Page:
On Mon, Sep 9, 2013 at 3:24 PM, John Keeping <j...@keeping.me.uk> wrote:
> On Mon, Sep 09, 2013 at 03:52:31PM -0400, Jeff King wrote:
>> On Mon, Sep 09, 2013 at 11:47:45AM -0700, Junio C Hamano wrote:
>> > You are in favor of an _option_ to allow people to forbid a pull in
>> > a non-ff situation, and I think other people are also in
>> > agreement. So perhaps:
>> >
>> >  - drop jc/pull-training-wheel and revert its merge from 'next';
>> >
>> >  - update Felipe's series with a bit of tweak to make it less
>> >    impactful by demoting error into warning and advice.
>> >
>> > would be a good way forward?
>> I think that would address the concern I raised, because it does not
>> create a roadblock to new users accomplishing their task. They can
>> ignore the warning, or choose "merge" as the default to shut up the
>> warning (and it is easy to choose that if you are confused, because it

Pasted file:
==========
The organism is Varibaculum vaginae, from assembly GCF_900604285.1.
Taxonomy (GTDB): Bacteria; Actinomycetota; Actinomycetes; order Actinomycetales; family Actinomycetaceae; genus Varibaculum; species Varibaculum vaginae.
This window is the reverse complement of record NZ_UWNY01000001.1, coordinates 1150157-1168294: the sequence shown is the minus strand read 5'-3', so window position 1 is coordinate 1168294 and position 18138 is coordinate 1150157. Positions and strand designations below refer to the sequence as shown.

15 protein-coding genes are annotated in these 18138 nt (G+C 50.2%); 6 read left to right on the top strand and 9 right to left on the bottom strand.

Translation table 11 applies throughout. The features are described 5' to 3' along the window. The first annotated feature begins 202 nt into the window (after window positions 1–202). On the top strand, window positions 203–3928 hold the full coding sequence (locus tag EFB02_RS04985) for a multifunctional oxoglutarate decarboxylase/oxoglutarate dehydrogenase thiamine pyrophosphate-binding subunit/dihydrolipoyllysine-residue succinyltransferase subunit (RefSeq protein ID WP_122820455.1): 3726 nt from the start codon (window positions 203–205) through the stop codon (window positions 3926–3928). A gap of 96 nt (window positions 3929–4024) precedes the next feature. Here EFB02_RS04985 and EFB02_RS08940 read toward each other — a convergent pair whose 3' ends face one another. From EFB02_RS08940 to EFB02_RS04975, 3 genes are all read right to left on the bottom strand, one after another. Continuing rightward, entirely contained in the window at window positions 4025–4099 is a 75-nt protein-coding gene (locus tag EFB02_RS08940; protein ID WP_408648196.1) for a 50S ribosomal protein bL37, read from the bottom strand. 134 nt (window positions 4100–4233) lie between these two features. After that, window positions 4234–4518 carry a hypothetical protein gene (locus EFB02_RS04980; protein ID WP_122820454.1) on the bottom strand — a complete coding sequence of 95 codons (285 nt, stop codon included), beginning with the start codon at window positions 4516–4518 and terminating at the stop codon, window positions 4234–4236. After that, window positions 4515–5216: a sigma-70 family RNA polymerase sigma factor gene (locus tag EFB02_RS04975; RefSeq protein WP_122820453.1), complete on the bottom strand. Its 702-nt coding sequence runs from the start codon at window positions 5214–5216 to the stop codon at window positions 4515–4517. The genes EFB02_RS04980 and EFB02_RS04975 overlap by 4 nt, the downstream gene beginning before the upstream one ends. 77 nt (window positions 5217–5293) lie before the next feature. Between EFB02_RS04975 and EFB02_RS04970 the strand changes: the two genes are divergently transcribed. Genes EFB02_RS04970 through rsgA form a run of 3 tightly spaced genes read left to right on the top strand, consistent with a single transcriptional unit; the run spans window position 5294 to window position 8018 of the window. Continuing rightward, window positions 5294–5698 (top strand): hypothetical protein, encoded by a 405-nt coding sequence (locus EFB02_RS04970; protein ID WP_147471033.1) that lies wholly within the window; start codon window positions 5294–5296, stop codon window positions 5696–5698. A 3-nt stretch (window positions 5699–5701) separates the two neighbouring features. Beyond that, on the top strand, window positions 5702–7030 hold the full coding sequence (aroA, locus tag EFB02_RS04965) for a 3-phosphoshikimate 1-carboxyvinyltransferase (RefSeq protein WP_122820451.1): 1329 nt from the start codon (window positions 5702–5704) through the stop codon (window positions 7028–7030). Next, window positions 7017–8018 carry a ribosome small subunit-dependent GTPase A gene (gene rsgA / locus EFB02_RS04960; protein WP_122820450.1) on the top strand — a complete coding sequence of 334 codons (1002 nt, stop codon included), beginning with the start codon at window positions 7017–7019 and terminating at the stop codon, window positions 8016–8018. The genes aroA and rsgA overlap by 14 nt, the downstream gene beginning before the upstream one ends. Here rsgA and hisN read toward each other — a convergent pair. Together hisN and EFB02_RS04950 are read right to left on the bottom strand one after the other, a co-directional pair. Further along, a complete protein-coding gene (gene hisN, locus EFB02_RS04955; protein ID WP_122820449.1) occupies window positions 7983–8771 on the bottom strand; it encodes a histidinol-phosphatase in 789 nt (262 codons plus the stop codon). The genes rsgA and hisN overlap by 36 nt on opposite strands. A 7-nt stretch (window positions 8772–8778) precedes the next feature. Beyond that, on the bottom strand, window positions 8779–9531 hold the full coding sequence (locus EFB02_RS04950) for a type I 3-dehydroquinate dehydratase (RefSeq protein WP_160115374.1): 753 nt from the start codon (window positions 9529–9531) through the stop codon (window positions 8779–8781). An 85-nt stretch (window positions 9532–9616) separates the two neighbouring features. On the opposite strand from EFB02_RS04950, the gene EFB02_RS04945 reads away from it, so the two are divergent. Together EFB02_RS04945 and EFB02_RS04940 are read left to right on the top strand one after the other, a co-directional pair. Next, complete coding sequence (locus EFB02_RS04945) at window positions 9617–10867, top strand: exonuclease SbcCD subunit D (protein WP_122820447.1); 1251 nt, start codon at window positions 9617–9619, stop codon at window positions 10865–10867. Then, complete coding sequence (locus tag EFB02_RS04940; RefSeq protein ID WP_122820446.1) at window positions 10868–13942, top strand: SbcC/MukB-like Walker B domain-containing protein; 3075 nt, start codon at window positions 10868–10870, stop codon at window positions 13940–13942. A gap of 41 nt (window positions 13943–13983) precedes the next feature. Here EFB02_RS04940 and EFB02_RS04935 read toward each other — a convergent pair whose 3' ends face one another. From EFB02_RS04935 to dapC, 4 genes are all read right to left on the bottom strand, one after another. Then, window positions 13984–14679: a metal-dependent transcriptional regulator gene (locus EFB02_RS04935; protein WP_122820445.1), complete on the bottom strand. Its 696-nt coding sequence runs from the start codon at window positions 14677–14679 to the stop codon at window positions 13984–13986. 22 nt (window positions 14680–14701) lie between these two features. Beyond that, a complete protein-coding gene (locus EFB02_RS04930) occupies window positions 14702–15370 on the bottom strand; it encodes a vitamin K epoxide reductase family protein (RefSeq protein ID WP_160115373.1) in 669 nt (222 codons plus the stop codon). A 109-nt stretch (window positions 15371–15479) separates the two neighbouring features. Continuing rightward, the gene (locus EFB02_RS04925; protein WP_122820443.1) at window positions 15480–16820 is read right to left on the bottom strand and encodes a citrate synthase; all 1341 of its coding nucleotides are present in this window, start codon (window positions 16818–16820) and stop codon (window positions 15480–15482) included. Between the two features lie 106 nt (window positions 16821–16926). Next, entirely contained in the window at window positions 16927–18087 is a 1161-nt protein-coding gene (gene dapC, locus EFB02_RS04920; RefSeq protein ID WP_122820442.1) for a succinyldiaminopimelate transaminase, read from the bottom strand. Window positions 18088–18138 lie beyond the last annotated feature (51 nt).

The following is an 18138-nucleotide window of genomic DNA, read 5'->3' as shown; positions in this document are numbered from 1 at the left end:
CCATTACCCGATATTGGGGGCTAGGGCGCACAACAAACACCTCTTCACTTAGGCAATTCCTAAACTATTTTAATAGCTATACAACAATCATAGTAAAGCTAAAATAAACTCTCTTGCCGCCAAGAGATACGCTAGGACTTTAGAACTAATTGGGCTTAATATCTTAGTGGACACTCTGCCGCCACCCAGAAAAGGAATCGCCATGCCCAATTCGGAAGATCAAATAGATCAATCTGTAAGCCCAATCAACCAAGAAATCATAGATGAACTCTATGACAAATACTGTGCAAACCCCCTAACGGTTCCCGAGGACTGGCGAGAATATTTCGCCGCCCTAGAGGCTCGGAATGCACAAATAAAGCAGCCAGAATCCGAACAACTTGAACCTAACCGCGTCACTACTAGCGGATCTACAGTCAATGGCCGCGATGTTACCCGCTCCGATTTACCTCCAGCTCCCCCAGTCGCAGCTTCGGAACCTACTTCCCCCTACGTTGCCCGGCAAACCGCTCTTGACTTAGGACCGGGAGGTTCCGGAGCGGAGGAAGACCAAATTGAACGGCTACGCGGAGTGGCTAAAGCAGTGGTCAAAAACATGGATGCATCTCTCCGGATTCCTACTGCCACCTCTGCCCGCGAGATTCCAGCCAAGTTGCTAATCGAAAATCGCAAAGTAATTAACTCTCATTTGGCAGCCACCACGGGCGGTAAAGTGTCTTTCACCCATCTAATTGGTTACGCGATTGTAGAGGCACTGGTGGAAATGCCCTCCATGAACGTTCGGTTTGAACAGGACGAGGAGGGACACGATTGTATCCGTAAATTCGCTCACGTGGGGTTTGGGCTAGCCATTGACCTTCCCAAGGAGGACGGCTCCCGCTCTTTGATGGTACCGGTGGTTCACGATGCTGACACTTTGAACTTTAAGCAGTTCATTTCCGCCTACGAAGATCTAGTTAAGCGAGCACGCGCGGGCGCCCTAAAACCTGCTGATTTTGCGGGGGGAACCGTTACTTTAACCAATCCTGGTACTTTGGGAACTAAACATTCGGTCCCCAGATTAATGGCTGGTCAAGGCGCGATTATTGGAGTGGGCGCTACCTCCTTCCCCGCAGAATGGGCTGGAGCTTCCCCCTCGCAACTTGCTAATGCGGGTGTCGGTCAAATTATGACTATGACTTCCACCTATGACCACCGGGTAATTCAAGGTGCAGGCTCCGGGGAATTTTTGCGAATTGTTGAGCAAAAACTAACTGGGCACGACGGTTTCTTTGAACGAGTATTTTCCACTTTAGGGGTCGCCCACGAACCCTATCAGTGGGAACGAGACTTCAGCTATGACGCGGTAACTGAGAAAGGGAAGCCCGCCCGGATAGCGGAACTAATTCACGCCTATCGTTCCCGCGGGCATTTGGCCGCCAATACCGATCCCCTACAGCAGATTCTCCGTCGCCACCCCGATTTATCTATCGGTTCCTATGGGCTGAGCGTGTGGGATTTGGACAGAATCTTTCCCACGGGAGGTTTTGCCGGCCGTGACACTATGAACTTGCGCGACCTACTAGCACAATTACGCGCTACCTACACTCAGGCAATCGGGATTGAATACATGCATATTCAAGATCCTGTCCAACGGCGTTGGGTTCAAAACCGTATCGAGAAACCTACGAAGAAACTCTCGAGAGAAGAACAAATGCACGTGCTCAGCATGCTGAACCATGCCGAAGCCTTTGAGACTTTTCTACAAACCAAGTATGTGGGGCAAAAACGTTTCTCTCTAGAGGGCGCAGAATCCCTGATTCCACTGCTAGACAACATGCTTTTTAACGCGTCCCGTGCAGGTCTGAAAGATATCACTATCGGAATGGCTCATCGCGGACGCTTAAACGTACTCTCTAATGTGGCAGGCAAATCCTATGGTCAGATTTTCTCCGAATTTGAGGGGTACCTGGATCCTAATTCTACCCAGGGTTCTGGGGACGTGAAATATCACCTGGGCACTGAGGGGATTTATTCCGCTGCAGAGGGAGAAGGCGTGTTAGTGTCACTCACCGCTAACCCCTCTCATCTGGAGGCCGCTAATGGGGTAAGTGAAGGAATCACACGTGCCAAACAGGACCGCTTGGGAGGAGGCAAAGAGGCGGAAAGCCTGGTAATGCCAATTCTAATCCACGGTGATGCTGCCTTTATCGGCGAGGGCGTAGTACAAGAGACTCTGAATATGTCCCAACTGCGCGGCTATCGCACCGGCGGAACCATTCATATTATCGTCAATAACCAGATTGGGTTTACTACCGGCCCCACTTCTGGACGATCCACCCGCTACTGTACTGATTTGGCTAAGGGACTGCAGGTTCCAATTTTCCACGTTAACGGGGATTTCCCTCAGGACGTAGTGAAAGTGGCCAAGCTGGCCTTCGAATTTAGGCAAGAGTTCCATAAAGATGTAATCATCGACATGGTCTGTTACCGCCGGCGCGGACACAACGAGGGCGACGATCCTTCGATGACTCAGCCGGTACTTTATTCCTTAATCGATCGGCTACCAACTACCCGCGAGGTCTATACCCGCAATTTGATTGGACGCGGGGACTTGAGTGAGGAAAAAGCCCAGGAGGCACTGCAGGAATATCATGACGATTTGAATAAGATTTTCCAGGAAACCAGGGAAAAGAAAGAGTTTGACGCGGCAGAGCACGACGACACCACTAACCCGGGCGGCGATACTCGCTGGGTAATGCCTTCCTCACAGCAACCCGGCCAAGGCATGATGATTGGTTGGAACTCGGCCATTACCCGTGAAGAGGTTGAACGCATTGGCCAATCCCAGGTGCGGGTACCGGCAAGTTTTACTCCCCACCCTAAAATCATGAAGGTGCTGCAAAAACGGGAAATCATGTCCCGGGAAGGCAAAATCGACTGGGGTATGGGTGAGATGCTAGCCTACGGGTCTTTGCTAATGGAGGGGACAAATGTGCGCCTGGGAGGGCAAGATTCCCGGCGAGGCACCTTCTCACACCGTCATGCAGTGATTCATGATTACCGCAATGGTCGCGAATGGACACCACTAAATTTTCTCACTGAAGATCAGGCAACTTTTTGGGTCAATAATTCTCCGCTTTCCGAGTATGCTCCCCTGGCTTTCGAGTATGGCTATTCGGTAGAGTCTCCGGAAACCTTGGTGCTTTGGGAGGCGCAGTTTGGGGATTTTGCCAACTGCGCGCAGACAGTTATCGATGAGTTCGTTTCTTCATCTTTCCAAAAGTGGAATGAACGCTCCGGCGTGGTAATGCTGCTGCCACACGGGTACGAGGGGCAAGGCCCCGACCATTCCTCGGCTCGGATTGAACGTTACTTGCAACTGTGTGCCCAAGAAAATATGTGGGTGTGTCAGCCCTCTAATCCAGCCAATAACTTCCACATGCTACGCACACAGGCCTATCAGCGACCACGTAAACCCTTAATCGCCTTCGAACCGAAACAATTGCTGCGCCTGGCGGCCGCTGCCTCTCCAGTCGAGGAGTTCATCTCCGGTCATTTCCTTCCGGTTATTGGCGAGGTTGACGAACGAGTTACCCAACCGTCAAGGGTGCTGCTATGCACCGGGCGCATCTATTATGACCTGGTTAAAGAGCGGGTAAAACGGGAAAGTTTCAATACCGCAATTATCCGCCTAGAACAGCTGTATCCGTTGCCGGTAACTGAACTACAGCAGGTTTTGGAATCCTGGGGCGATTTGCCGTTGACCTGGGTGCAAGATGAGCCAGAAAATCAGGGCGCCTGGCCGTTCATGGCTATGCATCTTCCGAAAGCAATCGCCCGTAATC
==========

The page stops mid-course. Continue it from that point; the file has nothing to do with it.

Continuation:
>> is what git is doing by default alongside the warning).
> I think we need to make sure that we give instructions for how to go
> back if the default hasn't done what you wanted.  Something like this:
>     Your pull did not fast-forward, so Git has merged '$upstream' into
>     your branch, which may not be correct for your project.  If you
>     would rather rebase your changes, run
>         git rebase
>     See "pull.mode" in git-config(1) to suppress this message in the
>     future.

And you propose to show that every single time the user does a 'git
pull'' that results in a non-fast-forward merge? Isn't that what 'git
pull --help' is for?

Felipe Contreras
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